On 29th May 1865 United States President Andrew Johnson issued an Amnesty Proclamation for those who directly or indirectly participated in the rebellion. However, the amnesty did not cover everyone in the former Confederate States; fourteen exceptions were outlined, and those who fell within any of them were required to petition the President directly to receive amnesty. One such individual was Bridget Bolen, a 36 year old woman from Cork, who in 1865 lived in Augusta County, Virginia. (1)

James Speed Attorney General

Attorney-General of the United States James Speed. Bridget Bolen addressed her petition to him. (Image via Wikipedia)

The fourteen exceptions to Johnson’s amnesty were as follows:

1. Confederate Civil or diplomatic officials

2. Individuals who vacated judicial positions in the U.S. to aid the rebellion

3. Confederate Army officers above the rank of Colonel and Navy officers above the rank of Lieutenant

4. Individuals who left seat in the U.S. Congress to aid the rebellion

5. Individuals who resigned commissions in the U.S. Army or Navy and afterward served the rebellion

6. Individuals who treated black prisoners of war or their white officers unlawfully

7. Individuals who absented themselves from the U.S. in order to aid the rebellion

8. Confederate military personnel who were educated at the U.S. Military Academy or U.S. Naval Academy

9. Former Confederate Governors

10. Individuals who left home in the U.S. jurisdiction to aid the rebellion

11. Individuals who engaged in the destruction of U.S. commerce

12. Individuals in federal custody

13. Voluntary participants in the rebellion who held taxable property worth at least $20,000

14. Individuals who had broken the oath of allegiance issued on 8th December, 1863 (2)

Bridget Bolin Signature

Bridget Bolen's signature 'her mark' as it appears on her amnesty petition (Image via Footnote)

The U.S. Government received approximately 15,000 applications for amnesty between 29th May 1865 and 6th September 1867. Of these c. 13,500 of the petitions were successful. Clearly given the breadth of the fourteen exceptions and the numbers of people who eventually applied, many of those who fell within the terms of reference did not bother to petition the President for amnesty. Of the c. 15,000 received, Bradley R. Clampitt has identified that only some 389 were from women. The majority of these women applied for the amnesty under the thirteenth exception, namely those who held taxable property worth over $20,000. Their motivations for doing so appear to have been a fear that they would lose their property if they did not secure the amnesty. Bridget Bolen fell into this category, and it was to guard against the loss of property that she decided to petition the government. (3)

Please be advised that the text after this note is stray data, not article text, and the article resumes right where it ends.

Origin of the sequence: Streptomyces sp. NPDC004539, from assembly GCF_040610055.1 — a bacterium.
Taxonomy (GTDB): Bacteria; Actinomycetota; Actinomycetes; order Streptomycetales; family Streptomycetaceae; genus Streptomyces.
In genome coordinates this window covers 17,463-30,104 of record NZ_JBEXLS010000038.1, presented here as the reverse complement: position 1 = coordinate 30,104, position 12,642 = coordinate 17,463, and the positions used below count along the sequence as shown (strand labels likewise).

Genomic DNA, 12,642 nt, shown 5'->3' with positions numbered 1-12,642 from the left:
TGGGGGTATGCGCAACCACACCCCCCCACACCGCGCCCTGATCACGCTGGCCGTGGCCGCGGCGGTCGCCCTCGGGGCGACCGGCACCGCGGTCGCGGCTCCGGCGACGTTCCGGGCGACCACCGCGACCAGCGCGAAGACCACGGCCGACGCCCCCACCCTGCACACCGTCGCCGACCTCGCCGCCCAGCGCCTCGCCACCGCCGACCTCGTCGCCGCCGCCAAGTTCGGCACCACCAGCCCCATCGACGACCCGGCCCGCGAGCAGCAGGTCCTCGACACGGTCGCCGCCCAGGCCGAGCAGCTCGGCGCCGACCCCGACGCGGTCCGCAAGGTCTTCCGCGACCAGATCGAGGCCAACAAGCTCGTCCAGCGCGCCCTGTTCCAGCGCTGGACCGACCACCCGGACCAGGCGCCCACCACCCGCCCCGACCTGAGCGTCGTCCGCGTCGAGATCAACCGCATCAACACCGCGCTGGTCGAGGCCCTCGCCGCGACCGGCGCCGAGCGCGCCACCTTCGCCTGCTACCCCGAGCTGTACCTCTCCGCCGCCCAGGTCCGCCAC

Bridget Bolin Petition

Bridget Bolen's petition for amnesty (Image via Footnote)

On the 7th August 1865 the Irishwoman had the following petition written, which was witnessed by E.B. Dull:

Staunton, Augusta County Virginia, Aug. 7th 1865

To the Hon James Speed

Attorney General of the U.S.

The petition of Bridget Bolin [sic]. Respectfully represents that she is a native of Cork, Ireland a citizen of Augusta County in the State of Va. where she has resided for the last 11 years. That she is in the 36th year of her age, is the owner of land and has been as she is now, engaged in commercial pursuits, during the war. That she is not a slave owner; will never again use slave labor or recognise the Institution of Slavery in the U.S. That her participation in the late rebellion consisted only in the past of taxes and contraction of supplies for the army levied under the authority of the so called Confederate States Govt. That her property may or may not be worth $20,000 but whether more or less no proceedings have been instituted against her by the U.S. authorities for its confiscation. That she has taken and subscribed the annexed oath of Amnesty, and as a legal citizen of the U.S. intends to keep the home in good faith. She therefore coming, probably, within the 13th exception of the President’s Proclamation of the 19th May last, prays for special pardon on the terms and conditions prescribed.

Her mark: Bridget Bolen


E.B. Dull (4)

Bridget Bolin Amnesty Oath

Bridget Bolen's signed Amnesty Oath (Image via Footnote)

Bolen’s petition was accompanied by a signed amnesty oath which was witnessed by William A. Burnett, a notary public. As with the majority of women who applied for amnesty under the thirteenth exception, Bridget Bolen’s petition was successful, and she was pardoned on 16th August, 1865. (5)

Many intriguing questions about the Corkwoman’s life remain. Did she leave Cork as an already wealthy woman, or did she marry into or acquire her money in Virginia? What was the nature of her wealth? What activities was she engaged in during and after the war? Given her claim that she had resided in Augusta County for 11 years it should be possible to identify her on the 1860 census, although no Bridget Bolen appears. Perhaps Bolen was a married name adopted post 1860- two other Irishwomen named Bridget of the right age do appear on the census for the county, namely Bridget Miligan and Bridget Cochran, and she may be one of these women. There is much research yet to do to find out more about Bridget Bolen and her circumstances; a woman of such means is unlikely to be absent from contemporary local newspapers, for example. It is to be hoped that more can be discovered that will facilitate a follow up post on her in the near future.

(1) Clampitt 2010: 327, Footnote: Confederate Amnesty Petitions; (2) Clampitt 2010: 327; (3) Clampitt 2010: 325-329; (4) Footnote: Confederate Amnesty Petitions; (5) ibid;


Clampitt, Bradley R. 2010. ‘”Not intended to dispossess females”: Southern Women and Civil War Amnesty’ in Civil War History, Volume 56, Number 4, pp. 325- 349

Footnote Confederate Amnesty Papers (subscription required)